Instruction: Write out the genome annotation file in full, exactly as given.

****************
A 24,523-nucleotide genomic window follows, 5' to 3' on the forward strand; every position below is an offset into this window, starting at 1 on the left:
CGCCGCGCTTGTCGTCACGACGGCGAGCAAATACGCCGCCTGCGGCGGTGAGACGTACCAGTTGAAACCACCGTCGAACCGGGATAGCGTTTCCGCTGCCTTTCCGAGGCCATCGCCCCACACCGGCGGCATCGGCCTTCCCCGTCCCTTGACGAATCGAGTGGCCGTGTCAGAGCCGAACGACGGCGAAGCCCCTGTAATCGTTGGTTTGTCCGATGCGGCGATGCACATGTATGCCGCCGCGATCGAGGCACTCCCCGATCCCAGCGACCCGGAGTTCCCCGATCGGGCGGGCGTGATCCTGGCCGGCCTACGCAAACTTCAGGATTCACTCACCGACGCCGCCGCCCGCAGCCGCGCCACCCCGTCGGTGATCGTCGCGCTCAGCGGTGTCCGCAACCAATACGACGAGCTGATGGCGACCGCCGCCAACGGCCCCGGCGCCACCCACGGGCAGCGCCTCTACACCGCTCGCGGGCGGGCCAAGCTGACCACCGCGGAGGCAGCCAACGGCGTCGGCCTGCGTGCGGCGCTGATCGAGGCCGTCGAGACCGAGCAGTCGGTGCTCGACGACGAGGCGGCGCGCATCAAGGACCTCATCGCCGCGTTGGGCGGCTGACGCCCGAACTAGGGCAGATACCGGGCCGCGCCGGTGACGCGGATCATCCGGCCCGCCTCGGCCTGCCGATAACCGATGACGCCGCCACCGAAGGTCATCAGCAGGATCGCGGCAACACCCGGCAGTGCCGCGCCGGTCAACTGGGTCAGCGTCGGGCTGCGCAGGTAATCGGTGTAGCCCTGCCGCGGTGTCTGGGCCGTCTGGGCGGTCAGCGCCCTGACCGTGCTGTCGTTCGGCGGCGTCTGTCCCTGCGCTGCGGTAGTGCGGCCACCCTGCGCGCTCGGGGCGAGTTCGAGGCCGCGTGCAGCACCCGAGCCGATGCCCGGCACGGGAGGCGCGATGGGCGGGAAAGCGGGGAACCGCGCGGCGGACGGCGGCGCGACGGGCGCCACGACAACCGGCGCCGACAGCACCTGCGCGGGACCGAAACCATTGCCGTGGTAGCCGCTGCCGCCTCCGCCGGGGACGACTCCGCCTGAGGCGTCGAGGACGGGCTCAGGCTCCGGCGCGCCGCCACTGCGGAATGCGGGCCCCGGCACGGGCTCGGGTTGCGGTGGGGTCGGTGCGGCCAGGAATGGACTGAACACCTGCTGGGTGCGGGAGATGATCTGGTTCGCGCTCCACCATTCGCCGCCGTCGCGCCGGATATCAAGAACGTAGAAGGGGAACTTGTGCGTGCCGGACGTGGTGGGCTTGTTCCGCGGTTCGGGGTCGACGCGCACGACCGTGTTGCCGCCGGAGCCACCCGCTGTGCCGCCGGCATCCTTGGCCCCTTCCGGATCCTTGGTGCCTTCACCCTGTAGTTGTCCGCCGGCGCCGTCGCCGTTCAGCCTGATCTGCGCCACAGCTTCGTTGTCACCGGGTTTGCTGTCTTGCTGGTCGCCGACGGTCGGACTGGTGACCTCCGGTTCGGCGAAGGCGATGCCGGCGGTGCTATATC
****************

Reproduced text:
A 24,523-nucleotide genomic window follows, 5' to 3' on the forward strand; every position below is an offset into this window, starting at 1 on the left:
CGCCGCGCTTGTCGTCACGACGGCGAGCAAATACGCCGCCTGCGGCGGTGAGACGTACCAGTTGAAACCACCGTCGAACCGGGATAGCGTTTCCGCTGCCTTTCCGAGGCCATCGCCCCACACCGGCGGCATCGGCCTTCCCCGTCCCTTGACGAATCGAGTGGCCGTGTCAGAGCCGAACGACGGCGAAGCCCCTGTAATCGTTGGTTTGTCCGATGCGGCGATGCACATGTATGCCGCCGCGATCGAGGCACTCCCCGATCCCAGCGACCCGGAGTTCCCCGATCGGGCGGGCGTGATCCTGGCCGGCCTACGCAAACTTCAGGATTCACTCACCGACGCCGCCGCCCGCAGCCGCGCCACCCCGTCGGTGATCGTCGCGCTCAGCGGTGTCCGCAACCAATACGACGAGCTGATGGCGACCGCCGCCAACGGCCCCGGCGCCACCCACGGGCAGCGCCTCTACACCGCTCGCGGGCGGGCCAAGCTGACCACCGCGGAGGCAGCCAACGGCGTCGGCCTGCGTGCGGCGCTGATCGAGGCCGTCGAGACCGAGCAGTCGGTGCTCGACGACGAGGCGGCGCGCATCAAGGACCTCATCGCCGCGTTGGGCGGCTGACGCCCGAACTAGGGCAGATACCGGGCCGCGCCGGTGACGCGGATCATCCGGCCCGCCTCGGCCTGCCGATAACCGATGACGCCGCCACCGAAGGTCATCAGCAGGATCGCGGCAACACCCGGCAGTGCCGCGCCGGTCAACTGGGTCAGCGTCGGGCTGCGCAGGTAATCGGTGTAGCCCTGCCGCGGTGTCTGGGCCGTCTGGGCGGTCAGCGCCCTGACCGTGCTGTCGTTCGGCGGCGTCTGTCCCTGCGCTGCGGTAGTGCGGCCACCCTGCGCGCTCGGGGCGAGTTCGAGGCCGCGTGCAGCACCCGAGCCGATGCCCGGCACGGGAGGCGCGATGGGCGGGAAAGCGGGGAACCGCGCGGCGGACGGCGGCGCGACGGGCGCCACGACAACCGGCGCCGACAGCACCTGCGCGGGACCGAAACCATTGCCGTGGTAGCCGCTGCCGCCTCCGCCGGGGACGACTCCGCCTGAGGCGTCGAGGACGGGCTCAGGCTCCGGCGCGCCGCCACTGCGGAATGCGGGCCCCGGCACGGGCTCGGGTTGCGGTGGGGTCGGTGCGGCCAGGAATGGACTGAACACCTGCTGGGTGCGGGAGATGATCTGGTTCGCGCTCCACCATTCGCCGCCGTCGCGCCGGATATCAAGAACGTAGAAGGGGAACTTGTGCGTGCCGGACGTGGTGGGCTTGTTCCGCGGTTCGGGGTCGACGCGCACGACCGTGTTGCCGCCGGAGCCACCCGCTGTGCCGCCGGCATCCTTGGCCCCTTCCGGATCCTTGGTGCCTTCACCCTGTAGTTGTCCGCCGGCGCCGTCGCCGTTCAGCCTGATCTGCGCCACAGCTTCGTTGTCACCGGGTTTGCTGTCTTGCTGGTCGCCGACGGTCGGACTGGTGACCTCCGGTTCGGCGAAGGCGATGCCGGCGGTGCTATATC